Apollo 11 Moon Landing: 48 Years Later
It was the year more than 400,000 people would converge in New York for Woodstock. John Lennon would tell the other Beatles he was leaving the band. Midnight Cowboy and Easy Rider lit up every movie theatre screen. Yet, it would be at 4:17 p.m. on July 20 of 1969 that would change human history forever. NASA’s Apollo 11 Moon landing would fulfill President Kennedy’s promise to put a man on the Moon before the decade’s end. The Apollo 11 Moon landing 1969 still marks man’s greatest achievement in science and technology, even today. Armstrong’s historical remark, “That’s one small step for man, one giant leap for mankind,” is eternally etched in textbooks and in our minds.
Apollo 11 Moon Landing: Overview
The Mission Objectives
Beyond simply fulfilling President Kennedy’s bold promise of placing mankind on the Moon, Apollo 11 had several scientific goals. Including:
- Deploying several experiments on the Lunar surface to gather data about seismic activity, solar wind and more.
- Setting up and leaving behind a Laser Ranging Retroreflector. This special mirror can receive laser beams from Earth and send them back, allowing measurements of distance between Earth and the Moon.
- Collecting samples of multiple types of Lunar materials.
- Extensively photograph and video the Lunar terrains, spacecraft, experimental equipment and each other.
- Using equipment onboard to conduct television broadcast.
The Spacecraft & Equipment
Apollo 11 was launched and powered by the recently-constructed Saturn V rocket (pronounced “Saturn Five”). Sitting carefully atop the Saturn V rocket, was the Apollo spacecraft itself, a combination of the Command-Service Module (named, Columbia) and the Lunar Module (named, Eagle). At a glance, here’s how each piece works:
Saturn V rocket:
Towering at over 350 feet tall, the Saturn V was, and still is, the most powerful rocket ever built. The rocket was built to use three separate stages, each consisting of multiple engines, to help Apollo 11 get to the Moon. Stage one lifted the gigantic rocket off of the ground, carrying it nearly 50 miles. Stage two carried Apollo much higher, almost into orbit around the Earth. Finally, stage 3 brought the craft into orbit around the Earth, and eventually launched it in the direction of the Moon.
Command-Service Module (Columbia):
The Command-Service Module (CSM) consisted of two parts. First, the Command Module held the crew members, along with important operational systems for the flight. Second, the Service Module carried consumable flight materials like oxygen, fuel and water. The CSM would remain in orbit around the Moon while the astronauts explored the Lunar surface below.
Lunar Module (Eagle):
The Lunar Module was the vehicle that separated from the Command-Service Module and allowed the Apollo astronauts to land on the Moon’s surface. It also consisted of two parts, one for descending to the Moon’s surface, and one for ascending to reconnect with the Command-Service Module. This was the craft that Armstrong and Aldrin are stepping off of in the unforgettable landing footage.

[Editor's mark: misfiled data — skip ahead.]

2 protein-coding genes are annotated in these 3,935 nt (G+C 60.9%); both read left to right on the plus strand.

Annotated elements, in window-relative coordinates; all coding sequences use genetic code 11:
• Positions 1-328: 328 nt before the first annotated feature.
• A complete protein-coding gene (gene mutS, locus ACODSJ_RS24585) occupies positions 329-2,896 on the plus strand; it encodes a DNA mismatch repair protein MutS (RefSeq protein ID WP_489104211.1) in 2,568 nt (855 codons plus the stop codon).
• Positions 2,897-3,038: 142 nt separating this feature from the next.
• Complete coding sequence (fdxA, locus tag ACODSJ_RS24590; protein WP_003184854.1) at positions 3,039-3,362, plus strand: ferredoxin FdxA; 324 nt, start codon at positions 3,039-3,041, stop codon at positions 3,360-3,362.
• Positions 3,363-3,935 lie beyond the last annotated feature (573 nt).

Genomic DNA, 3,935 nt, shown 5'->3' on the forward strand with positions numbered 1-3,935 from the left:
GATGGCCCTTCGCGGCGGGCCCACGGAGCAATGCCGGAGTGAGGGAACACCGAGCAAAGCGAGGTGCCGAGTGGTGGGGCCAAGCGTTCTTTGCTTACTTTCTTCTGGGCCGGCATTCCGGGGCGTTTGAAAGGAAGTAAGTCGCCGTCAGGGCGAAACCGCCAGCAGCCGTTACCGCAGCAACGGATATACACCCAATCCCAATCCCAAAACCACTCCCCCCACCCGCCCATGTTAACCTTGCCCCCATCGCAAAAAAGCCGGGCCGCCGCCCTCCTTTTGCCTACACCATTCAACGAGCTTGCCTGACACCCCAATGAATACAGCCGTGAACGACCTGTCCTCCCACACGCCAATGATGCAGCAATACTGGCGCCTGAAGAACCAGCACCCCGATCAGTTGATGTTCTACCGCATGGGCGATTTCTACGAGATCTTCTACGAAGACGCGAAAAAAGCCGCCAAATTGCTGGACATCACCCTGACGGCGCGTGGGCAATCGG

Apollo 11 Moon Landing: The Flight
At 9:32 a.m. on the morning of July 16, 1969, the final countdown for the Apollo 11 mission is underway at Kennedy Space Center in Cape Canaveral, Florida. Powered by a newly built Saturn V rocket (explained above), the Apollo 11 spacecraft leaves the Earth carrying Neil A. Armstrong, Edwin “Buzz” Aldrin and Michael Collins. Destination: The Moon.
Shortly after lift-off, the spacecraft enters into Earth orbit at an altitude of 118 miles. As the flight progresses, the Saturn V rocket sheds its used-up components, dumping them into the Atlantic Ocean. At just shy of three hours into the flight, after completing 1.5 orbits of the Earth, now traveling at over 17,000 miles per hour, the Saturn V’s third, and final stage is initiated. Breaking the spacecraft free from Earth’s gravity, the rocket blasts Apollo 11 toward the Moon. The spacecraft will continue on this path for three days, and more than 200,000 miles.
Finally, on July 19, Apollo 11 passes behind the Moon, and begins firing its engines, allowing it to enter into Lunar orbit. During the many orbits that will follow, the crew scouts what will be the Lunar Module’s landing site. Known as the Sea of Tranquility, this region of the Moon is selected for landing due to its flat and smooth surface.
Early on July 20th, the Lunar Module is disconnected from the Command-Service Module, inspected for damage, then begins its decent towards the Lunar surface. Aboard the descending Lunar Module is Commander, Neil Armstrong and Lunar Module Pilot, Buzz Aldrin. Command Module Pilot, Michael Collins remains in orbit aboard the Command Module Columbia above.
Only briefly into their descent, the astronauts begin to realize that they will now land several miles from their originally targeted location. All of a sudden, multiple system alarms begin sounding within the Lunar Module. Immediately, NASA’s Mission Control Center, in Houston, Texas investigates the alarms. Fortunately, the investigation deems the alarms non-threatening, and crew is told it is safe to continue their descent.
The Apollo 11 Moon Landing